Thursday, October 16, 2008

Is that the same "Joe" as "Joe Six-Pack"?

The "Joe the Plumber" discussion was surreal, even by Presidential debate standards. Thankfully, Dean Baker helps put it into context:
"Under Senator Obama's plan, the tax on income above $250,000 would increase by 3 percentage points from 33 percent to 36 percent. This means that [Joe the Plumber] could expect to see his tax bill rise by between $0-$900, assuming that this plumbing business would be his entire taxable income. If he has additional taxable income, then he would see a larger increase in his taxes."
American liberals need to acknowledge that increases in marginal tax rates* create a disincentive to work and to investment. But American conservatives need to get more realistic about the magnitude of the effect.

For a long time, the top marginal rate was over 90% and was 50% as recently as 1986. One can legitimately argue that such high rates were a strain on the economy. By contrast, the top rate is currently 35% and, under the Clinton administration, was almost 40%. There's not a whole lot of evidence to suggest that small changes in marginal rates have such dire consequences. Again, Baker illuminates this point:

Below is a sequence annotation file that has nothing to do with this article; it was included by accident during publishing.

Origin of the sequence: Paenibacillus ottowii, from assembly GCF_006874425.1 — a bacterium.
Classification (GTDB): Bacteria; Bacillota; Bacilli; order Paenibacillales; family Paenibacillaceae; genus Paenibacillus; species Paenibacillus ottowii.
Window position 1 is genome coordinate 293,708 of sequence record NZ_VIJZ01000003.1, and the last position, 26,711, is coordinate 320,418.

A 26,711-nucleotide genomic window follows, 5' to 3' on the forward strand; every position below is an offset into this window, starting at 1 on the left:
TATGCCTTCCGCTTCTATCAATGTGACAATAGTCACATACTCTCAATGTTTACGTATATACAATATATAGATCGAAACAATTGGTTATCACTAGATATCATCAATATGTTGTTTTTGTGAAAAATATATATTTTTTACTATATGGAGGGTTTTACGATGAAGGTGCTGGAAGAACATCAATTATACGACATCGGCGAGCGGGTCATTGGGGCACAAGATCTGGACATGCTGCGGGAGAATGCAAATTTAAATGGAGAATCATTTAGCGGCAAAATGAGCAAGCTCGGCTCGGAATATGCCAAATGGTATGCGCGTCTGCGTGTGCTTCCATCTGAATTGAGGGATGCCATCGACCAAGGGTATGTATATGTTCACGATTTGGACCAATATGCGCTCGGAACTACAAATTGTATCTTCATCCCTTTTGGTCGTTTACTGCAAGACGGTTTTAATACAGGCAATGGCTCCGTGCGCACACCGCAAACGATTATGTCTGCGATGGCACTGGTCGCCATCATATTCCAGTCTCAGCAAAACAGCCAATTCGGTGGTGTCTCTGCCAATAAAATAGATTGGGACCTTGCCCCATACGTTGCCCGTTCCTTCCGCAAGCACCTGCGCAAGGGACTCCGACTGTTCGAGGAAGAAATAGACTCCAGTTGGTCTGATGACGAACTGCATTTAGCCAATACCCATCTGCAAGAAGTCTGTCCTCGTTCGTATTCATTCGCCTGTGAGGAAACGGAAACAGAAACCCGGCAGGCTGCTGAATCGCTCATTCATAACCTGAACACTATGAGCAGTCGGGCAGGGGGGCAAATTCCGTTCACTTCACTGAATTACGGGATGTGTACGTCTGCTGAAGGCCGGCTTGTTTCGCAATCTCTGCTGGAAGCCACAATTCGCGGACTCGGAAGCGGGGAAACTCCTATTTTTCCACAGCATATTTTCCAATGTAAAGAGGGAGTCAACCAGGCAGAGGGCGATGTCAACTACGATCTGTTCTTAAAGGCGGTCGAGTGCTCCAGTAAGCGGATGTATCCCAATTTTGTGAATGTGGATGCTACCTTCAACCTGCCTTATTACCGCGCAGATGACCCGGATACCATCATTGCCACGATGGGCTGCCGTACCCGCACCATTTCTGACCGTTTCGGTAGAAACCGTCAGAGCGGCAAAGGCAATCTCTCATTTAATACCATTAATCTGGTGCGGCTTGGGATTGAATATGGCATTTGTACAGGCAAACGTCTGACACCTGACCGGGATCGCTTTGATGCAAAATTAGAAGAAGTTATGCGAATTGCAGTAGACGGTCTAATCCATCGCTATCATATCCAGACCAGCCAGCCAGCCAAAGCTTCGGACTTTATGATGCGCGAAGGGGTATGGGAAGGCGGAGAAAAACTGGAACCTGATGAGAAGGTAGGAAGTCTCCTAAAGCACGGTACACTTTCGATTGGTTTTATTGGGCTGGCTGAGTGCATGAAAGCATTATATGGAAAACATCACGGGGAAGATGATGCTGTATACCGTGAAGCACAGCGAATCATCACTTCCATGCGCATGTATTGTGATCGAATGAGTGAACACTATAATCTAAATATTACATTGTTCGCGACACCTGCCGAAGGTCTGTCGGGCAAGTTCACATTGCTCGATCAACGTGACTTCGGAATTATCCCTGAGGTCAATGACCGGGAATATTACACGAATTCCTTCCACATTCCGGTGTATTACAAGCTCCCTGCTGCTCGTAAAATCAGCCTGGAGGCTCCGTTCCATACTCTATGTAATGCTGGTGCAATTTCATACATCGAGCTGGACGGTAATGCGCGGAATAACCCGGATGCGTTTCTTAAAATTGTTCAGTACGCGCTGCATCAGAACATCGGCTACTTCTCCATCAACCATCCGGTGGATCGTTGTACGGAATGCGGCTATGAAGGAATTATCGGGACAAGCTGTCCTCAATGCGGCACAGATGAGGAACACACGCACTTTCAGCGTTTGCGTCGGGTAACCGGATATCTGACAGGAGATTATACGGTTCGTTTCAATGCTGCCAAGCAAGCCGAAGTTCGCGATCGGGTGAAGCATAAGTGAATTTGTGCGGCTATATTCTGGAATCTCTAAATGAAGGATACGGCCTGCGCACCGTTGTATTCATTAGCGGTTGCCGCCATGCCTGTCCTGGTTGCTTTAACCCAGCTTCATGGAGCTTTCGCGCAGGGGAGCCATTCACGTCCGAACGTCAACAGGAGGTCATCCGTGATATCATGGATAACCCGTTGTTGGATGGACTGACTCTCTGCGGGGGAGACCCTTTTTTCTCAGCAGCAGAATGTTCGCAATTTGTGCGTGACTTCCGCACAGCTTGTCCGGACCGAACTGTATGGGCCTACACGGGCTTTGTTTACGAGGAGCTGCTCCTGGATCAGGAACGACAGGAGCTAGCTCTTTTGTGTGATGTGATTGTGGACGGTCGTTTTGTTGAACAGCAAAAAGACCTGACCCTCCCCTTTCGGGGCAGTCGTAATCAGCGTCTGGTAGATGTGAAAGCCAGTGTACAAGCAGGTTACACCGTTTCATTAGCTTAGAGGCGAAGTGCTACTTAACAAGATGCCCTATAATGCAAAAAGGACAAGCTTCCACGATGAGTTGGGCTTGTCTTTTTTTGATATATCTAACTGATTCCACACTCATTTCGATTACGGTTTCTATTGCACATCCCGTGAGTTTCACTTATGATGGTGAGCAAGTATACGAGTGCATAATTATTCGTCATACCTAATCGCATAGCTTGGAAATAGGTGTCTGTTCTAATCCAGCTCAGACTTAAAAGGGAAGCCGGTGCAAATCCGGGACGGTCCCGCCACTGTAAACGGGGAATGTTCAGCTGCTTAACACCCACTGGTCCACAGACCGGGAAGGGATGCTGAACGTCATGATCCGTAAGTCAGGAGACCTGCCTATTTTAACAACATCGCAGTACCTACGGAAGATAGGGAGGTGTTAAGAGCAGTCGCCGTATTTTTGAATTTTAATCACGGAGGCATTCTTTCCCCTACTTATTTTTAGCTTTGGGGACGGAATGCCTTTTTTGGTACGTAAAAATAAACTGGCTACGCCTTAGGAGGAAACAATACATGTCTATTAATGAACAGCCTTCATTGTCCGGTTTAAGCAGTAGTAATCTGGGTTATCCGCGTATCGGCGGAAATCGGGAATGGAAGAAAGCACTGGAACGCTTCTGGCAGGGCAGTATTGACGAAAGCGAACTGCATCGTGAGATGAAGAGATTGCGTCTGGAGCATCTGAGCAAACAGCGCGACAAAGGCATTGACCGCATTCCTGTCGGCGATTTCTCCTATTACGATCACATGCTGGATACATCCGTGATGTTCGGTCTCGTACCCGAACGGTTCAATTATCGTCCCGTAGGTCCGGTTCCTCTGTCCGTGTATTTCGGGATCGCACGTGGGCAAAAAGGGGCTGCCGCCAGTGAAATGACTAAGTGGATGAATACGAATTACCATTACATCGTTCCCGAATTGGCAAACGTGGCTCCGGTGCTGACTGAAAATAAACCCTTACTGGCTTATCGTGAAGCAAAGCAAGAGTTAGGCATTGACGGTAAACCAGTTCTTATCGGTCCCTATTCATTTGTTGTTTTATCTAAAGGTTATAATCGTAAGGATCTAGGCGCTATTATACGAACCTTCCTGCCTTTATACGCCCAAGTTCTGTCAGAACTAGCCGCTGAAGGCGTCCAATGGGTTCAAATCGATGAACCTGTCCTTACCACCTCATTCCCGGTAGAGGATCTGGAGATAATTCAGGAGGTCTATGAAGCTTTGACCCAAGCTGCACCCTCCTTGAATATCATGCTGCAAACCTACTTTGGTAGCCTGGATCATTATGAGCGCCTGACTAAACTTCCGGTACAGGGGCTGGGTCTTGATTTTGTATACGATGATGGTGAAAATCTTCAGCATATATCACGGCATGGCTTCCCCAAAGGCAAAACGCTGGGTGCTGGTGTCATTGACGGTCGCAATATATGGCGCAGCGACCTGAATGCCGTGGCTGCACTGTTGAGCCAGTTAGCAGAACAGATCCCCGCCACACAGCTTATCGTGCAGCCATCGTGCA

"In response to a few notes, we have had far higher tax rates and much higher economic growth in years past. So, Joe might claim that he will shut his business and fire his workers if he has to pay another $900 a year in taxes, but the evidence suggests that there are plenty of other plumbers who would be happy to run the outfit even if the tax rate were somewhat higher."
Maybe we should calm down about this.

*Marginal tax rates are the rates on income earned above a certain point. For example someone filing individually in 2008 faces the following marginal tax schedule:
  • 10% on income between $0 and $8,025
  • 15% on the income between $8,025 and $32,550; plus $802.50
  • 25% on the income between $32,550 and $78,850; plus $4,481.25
  • 28% on the income between $78,850 and $164,550; plus $16,056.25
  • 33% on the income between $164,550 and $357,700; plus $40,052.25
  • 35% on the income over $357,700; plus $103,791.75

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